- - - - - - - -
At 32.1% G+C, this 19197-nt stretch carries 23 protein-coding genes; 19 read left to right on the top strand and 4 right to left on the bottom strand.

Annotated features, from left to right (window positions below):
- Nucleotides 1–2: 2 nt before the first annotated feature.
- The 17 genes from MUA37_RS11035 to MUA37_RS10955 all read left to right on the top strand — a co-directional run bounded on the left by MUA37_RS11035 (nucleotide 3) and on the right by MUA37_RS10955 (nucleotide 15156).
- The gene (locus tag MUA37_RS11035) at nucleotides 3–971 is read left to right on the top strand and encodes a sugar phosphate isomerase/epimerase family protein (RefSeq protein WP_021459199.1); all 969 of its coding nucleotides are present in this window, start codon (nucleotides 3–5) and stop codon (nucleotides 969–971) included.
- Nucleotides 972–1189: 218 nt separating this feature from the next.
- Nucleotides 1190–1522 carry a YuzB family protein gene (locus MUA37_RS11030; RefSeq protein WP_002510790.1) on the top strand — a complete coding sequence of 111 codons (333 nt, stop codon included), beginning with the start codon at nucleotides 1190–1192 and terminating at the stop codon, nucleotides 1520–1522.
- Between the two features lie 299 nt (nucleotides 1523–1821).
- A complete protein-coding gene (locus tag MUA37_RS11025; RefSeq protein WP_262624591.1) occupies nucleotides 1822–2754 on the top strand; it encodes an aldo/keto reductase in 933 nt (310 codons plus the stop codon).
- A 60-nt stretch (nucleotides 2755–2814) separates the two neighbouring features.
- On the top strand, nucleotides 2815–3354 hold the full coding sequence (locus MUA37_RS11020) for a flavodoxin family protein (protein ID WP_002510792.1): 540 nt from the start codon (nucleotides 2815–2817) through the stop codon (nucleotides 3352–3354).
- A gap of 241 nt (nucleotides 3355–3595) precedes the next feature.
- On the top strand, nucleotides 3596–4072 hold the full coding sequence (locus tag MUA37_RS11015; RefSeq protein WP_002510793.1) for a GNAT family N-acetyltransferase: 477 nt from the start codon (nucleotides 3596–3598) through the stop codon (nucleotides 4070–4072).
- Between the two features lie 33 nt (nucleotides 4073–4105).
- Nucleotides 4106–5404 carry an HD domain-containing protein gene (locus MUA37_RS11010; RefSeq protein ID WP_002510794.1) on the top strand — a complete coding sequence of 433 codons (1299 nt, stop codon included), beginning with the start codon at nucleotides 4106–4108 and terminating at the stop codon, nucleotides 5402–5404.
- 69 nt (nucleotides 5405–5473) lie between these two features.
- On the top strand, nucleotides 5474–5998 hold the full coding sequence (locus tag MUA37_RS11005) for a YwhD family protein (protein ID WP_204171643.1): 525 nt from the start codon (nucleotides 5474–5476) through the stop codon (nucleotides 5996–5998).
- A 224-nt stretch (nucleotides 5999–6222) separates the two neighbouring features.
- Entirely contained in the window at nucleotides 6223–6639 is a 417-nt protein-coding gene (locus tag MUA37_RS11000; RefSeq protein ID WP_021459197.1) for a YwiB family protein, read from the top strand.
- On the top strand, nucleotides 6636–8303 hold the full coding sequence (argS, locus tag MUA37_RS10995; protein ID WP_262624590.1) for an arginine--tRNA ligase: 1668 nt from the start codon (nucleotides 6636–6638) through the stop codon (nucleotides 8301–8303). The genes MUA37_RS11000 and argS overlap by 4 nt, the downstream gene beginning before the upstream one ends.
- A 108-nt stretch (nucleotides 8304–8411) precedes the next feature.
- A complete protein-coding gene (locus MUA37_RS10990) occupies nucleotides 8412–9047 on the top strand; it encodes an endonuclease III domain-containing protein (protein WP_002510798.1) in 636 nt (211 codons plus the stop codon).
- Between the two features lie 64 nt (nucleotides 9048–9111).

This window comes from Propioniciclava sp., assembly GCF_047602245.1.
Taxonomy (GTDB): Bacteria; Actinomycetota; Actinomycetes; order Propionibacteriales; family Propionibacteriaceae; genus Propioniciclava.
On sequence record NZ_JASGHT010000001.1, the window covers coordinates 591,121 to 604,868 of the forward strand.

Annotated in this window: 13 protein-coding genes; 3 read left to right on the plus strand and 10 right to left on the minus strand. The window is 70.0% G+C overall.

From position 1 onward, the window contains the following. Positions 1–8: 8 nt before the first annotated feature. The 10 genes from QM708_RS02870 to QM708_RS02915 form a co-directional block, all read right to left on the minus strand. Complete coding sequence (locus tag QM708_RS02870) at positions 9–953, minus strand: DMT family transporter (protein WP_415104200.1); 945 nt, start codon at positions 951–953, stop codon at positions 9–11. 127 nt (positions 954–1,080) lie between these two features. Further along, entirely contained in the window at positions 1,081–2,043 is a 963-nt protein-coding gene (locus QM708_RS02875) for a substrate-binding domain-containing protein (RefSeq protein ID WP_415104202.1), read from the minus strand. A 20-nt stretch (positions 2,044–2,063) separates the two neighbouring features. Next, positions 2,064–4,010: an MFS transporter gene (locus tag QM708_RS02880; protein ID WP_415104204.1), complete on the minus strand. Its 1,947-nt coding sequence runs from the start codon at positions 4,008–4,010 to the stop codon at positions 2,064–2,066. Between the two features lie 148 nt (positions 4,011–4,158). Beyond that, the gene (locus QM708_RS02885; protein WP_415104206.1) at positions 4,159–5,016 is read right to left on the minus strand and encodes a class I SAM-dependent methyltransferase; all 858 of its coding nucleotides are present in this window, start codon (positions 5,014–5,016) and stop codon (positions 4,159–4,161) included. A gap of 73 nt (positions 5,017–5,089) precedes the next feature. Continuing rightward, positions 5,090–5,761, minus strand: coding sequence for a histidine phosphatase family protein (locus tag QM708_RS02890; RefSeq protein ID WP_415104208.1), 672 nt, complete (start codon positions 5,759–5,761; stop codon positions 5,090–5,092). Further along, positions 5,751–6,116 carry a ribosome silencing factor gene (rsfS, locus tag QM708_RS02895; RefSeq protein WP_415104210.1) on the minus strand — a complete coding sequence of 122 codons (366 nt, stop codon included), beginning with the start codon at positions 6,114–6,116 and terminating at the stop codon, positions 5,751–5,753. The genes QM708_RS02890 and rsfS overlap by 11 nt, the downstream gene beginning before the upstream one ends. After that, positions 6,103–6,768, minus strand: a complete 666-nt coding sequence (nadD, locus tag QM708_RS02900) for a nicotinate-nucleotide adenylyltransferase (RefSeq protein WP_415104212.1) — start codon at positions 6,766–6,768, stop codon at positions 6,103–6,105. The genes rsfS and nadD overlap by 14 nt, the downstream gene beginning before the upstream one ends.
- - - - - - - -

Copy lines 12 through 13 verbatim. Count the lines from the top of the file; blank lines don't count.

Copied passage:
- A gap of 241 nt (nucleotides 3355–3595) precedes the next feature.
- On the top strand, nucleotides 3596–4072 hold the full coding sequence (locus tag MUA37_RS11015; RefSeq protein WP_002510793.1) for a GNAT family N-acetyltransferase: 477 nt from the start codon (nucleotides 3596–3598) through the stop codon (nucleotides 4070–4072).